Oct 17, 2022
New Research Tackles Two Damaging Rose DiseasesSource: Kay Ledbetter, Texas A&M AgriLife

A new rose cultivar might smell sweet, but will it resist disease? Texas A&M AgriLife is leading a team of researchers to ensure the answer is “yes” to alleviate the estimated $10 million in annual disease-related loss to the rose industry.

David Byrne (Texas A&M AgriLife photo by Sam Craft)

“The goal of our latest project is to meet the increasing demand for carefree and sustainable roses that require fewer inputs, are resistant to biotic and abiotic stresses, and have high ornamental quality,” said David Byrne, Ph.D.

Byrne, the Basye chair in Rose Genetics, is co-leading the new project with Oscar Riera-Lizarazu, Ph.D., both Texas A&M AgriLife Research rose geneticists in the Texas A&M Department of Horticultural Sciences in the College of Agriculture and Life Sciences.

Their new project, “Developing Sustainable Rose Landscapes via Rose Rosette Disease Education, Socioeconomic Assessments, and Breeding RRD-Resistant Roses with Stable Black Spot Resistance,” received $4 million in funding from the U.S. Department of Agriculture Specialty Crop Research Initiative.

Resistance Necessary to Rose Rosette, Black Spot Diseases

Rose rosette disease, caused by the rose rosette virus, is a significant threat to cultivation and production throughout the U.S. Black spot disease is the major fungal disease of field-grown roses throughout the world.

Rose rosette, a fatal viral disease (Texas A&M AgriLife photo)

“These are the two most damaging rose diseases, and resistance to both is essential in a sustainable cultivar,” Byrne said.

Approximately 35% of garden roses sold are used by the professional landscape market. Recently, this sector has decreased its use of roses by about 10% each year due to rose rosette disease, according to the Census of Horticulture Specialties.

Currently, most cultivated roses are susceptible to these diseases, Byrne mentioned, and thus the transport and distribution of infected asymptomatic plants propagates the disease spread. Already, plantings have been devastated in the Midwest and Eastern seaboard and major landscape firms are stopping the use of roses in some regions.

“We are concerned rose rosette disease has the potential to devastate the major rose production regions on the West Coast, Arizona and Florida if it is spread to those regions,” he said.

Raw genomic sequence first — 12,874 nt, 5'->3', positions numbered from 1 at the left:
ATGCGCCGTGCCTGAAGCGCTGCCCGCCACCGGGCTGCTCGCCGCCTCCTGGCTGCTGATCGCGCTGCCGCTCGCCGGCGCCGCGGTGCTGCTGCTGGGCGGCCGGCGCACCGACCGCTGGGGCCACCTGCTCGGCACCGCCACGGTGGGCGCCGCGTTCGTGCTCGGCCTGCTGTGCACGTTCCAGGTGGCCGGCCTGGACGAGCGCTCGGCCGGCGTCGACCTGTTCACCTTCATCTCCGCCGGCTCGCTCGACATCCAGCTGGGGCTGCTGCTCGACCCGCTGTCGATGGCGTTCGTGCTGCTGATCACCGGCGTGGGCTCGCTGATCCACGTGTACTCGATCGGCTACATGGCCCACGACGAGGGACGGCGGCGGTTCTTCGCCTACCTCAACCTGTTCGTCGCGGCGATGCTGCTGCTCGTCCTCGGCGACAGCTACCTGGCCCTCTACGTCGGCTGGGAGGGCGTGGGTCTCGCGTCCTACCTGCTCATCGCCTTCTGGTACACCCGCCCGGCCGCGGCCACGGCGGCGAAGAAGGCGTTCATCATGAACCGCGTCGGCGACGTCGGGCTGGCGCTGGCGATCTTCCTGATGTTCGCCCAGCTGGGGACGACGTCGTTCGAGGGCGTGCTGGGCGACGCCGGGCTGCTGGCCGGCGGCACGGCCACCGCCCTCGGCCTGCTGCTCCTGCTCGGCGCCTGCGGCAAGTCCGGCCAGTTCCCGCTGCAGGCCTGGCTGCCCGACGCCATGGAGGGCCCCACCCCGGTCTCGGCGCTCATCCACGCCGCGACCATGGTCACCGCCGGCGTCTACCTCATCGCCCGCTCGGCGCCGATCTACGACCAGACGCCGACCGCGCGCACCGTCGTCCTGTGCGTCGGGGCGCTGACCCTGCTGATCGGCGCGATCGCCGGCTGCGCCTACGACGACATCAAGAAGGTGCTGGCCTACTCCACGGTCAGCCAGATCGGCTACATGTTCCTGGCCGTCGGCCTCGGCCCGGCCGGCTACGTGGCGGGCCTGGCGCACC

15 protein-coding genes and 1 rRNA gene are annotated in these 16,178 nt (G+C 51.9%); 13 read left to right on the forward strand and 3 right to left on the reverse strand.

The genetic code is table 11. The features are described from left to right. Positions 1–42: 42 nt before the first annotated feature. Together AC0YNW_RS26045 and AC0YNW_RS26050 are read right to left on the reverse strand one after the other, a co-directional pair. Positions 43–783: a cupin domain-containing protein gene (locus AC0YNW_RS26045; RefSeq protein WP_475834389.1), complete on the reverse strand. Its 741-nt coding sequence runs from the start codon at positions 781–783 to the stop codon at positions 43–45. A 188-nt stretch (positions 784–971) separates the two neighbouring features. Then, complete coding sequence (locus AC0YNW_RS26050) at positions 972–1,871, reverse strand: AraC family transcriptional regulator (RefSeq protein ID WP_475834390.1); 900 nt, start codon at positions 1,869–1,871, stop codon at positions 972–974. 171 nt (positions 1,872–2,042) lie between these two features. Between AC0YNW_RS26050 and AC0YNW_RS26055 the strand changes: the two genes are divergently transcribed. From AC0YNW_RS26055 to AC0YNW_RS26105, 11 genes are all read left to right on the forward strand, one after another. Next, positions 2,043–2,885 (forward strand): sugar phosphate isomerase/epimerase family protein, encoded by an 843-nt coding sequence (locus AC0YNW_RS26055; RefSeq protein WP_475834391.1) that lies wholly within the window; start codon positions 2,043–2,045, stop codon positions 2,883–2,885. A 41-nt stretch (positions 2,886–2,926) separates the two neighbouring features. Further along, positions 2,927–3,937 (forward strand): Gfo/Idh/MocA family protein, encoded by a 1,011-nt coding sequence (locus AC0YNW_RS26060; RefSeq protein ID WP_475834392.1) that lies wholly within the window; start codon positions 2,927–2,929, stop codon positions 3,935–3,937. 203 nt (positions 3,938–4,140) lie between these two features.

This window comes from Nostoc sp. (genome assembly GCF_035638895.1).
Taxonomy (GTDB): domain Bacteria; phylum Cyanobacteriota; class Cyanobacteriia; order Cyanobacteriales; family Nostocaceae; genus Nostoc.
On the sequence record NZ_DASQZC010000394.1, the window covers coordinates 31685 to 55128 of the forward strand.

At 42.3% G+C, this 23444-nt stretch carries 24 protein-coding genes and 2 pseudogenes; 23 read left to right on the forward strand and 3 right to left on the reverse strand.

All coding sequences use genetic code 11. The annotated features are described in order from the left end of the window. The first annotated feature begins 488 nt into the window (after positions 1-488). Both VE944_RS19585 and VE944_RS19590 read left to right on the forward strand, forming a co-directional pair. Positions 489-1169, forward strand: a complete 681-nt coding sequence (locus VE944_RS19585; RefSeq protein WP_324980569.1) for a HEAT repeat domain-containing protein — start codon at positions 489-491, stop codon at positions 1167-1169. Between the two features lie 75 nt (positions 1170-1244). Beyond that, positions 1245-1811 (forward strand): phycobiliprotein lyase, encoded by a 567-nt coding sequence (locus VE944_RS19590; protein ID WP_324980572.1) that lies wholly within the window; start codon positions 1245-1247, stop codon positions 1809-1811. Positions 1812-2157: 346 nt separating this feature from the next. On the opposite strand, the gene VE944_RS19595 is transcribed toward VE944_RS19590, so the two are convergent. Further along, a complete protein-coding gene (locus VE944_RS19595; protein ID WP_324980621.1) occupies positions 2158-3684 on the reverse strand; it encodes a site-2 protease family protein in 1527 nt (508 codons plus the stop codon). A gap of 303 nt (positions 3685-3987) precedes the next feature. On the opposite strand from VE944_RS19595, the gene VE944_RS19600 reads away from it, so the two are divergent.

The project’s long-term goal is to develop sustainable landscapes based on cultivars resistant to rose rosette and black spot diseases.

This involves combining traditional plant breeding — with field evaluation sites in Texas, Tennessee and Oklahoma — with molecular genetics to accelerate the process of stacking multiple copies of multiple resistance genes into a rose. This approach should at least double the rate of progress, reducing the time it takes to develop highly disease-resistant, sustainable plants for gardens, Byrne said.

In collaboration with industry partners and hundreds of citizen scientists, Extension programs in Texas, Georgia, Tennessee and Ohio will monitor rose rosette disease’s geographic distribution. In multi-state trials, these collaborators will determine the best practices for managing the diseases, including chemical and cultural control methods as well as disease-resistant germplasm.

As the management options are developed, the economics specialists on the team will assess the socio-economic impacts of the various management practices to provide decision support for the industry and gardeners.

“These sustainable best management practices will reduce human and environmental exposure to agrochemicals and will be designed to avoid the introduction of the disease into regions that currently do not have it and to manage its severity in infested regions,” Byrne said.

An extensive network of private and public stakeholders, including breeding programs, production and wholesale/retail nurseries, landscapers, consumers, rose enthusiasts, public gardens, major rose testing organizations and industry publishers, have committed to work with the Extension team to disseminate the information.

“We believe this widespread education will lead to better management and lower costs for the industry and longer-lived plants that deliver enhanced enjoyment and consumer satisfaction,” Byrne said.

The ultimate goal is the restoration of healthy rose collections to botanical gardens, public parks and private landscapes to improve the aesthetics, thus resulting in improved wellbeing and property values.

Nationwide Effort in Place

The multi-state team consists of 21 researchers from Texas A&M; the University of Minnesota; the University of Tennessee; USDA-Agricultural Research Service, Beltsville, Maryland; the University of Tulsa; Oklahoma State University; the University of Georgia at Athens and Tifton; The Ohio State University; and the University of Wisconsin, River Falls.

In addition to Byrne and Riera-Lizarazu of the Rose Breeding and Genetics Program, the Texas A&M AgriLife team consists of Charlie Hall, Ph.D., Ellison chair in floriculture, and Patricia Klein, Ph.D., professor and executive associate dean for the College of Agriculture and Life Sciences, both in the Department of Horticultural Sciences; Kevin Ong, Ph.D., plant pathologist and director of the Texas Plant Disease Diagnostic Laboratory, and Jeanmarie Verchot, Ph.D., plant virologist, both in the Department of Plant Pathology and Microbiology; Luis Ribera, Ph.D., Texas A&M AgriLife Extension Service economist and director of Texas A&M’s Center for North American Studies; and Marco Palma, Ph.D., professor in the Department of Agricultural Economics. All the Texas A&M AgriLife team members are based in Bryan-College Station.